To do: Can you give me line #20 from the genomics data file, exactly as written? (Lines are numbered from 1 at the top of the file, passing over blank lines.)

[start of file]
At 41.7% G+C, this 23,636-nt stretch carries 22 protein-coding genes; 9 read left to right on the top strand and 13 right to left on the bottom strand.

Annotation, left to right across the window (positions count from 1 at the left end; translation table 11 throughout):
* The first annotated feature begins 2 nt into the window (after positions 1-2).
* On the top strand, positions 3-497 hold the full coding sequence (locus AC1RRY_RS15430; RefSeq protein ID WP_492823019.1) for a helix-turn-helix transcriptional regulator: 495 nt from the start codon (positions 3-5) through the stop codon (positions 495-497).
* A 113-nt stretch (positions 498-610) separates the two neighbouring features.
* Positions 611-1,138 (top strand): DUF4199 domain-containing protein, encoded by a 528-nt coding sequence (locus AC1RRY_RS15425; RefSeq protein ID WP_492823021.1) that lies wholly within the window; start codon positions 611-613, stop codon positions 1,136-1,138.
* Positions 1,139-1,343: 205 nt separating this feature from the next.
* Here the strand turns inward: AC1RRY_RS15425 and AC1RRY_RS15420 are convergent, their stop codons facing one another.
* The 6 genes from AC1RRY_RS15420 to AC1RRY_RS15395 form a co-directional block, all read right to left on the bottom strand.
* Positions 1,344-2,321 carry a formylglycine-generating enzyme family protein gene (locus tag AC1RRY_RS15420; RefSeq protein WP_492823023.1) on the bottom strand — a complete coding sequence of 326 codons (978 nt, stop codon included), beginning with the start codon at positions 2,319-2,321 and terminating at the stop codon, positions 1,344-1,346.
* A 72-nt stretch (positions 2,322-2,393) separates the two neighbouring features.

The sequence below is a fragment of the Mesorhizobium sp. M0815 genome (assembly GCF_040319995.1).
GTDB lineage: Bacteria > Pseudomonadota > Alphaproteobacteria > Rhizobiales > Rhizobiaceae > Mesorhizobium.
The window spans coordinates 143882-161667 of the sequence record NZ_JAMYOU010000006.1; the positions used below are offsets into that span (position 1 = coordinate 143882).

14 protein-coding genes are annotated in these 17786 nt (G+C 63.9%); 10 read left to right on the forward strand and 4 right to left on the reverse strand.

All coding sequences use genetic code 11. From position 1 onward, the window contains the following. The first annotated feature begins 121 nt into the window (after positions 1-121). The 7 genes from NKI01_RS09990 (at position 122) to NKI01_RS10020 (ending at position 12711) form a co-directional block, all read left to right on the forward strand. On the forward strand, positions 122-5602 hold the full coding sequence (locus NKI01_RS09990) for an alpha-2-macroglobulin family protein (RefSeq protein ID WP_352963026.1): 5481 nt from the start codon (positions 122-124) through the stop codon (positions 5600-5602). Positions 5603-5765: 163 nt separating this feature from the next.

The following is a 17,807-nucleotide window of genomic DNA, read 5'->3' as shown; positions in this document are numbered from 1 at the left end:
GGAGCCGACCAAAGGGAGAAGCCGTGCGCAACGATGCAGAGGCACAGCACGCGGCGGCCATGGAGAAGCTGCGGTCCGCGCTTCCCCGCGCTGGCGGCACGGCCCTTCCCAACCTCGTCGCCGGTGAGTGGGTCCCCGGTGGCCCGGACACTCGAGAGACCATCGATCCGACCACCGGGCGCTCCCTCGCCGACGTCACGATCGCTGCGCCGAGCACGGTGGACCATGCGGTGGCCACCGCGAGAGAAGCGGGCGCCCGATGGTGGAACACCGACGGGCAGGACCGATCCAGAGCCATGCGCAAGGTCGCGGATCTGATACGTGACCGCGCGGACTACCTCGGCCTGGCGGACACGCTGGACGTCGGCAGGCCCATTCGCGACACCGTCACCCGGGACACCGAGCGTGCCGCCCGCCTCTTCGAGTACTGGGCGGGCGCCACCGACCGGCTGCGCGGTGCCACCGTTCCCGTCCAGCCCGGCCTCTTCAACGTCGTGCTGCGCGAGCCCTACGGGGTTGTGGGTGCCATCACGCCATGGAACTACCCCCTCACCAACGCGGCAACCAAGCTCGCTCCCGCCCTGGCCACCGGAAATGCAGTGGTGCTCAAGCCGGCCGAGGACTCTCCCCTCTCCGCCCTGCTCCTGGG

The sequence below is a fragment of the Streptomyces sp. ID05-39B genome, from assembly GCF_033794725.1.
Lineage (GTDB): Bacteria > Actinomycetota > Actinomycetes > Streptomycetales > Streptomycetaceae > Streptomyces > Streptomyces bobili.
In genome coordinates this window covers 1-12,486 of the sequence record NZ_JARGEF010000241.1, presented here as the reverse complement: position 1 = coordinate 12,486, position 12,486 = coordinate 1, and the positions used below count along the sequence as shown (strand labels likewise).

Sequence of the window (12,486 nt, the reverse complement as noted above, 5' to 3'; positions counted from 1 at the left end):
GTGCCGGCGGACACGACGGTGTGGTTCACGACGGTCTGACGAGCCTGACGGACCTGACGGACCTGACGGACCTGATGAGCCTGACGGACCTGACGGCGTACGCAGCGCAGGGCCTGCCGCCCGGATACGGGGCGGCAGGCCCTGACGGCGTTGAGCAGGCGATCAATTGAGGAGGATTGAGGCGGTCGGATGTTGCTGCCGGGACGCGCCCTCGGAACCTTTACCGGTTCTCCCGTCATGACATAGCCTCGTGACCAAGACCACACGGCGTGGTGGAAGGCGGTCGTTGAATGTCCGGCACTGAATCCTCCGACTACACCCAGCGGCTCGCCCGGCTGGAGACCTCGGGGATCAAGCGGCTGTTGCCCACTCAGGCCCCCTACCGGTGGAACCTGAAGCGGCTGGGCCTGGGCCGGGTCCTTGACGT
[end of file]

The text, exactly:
Lineage (GTDB): Bacteria > Actinomycetota > Actinomycetes > Streptomycetales > Streptomycetaceae > Streptomyces > Streptomyces bobili.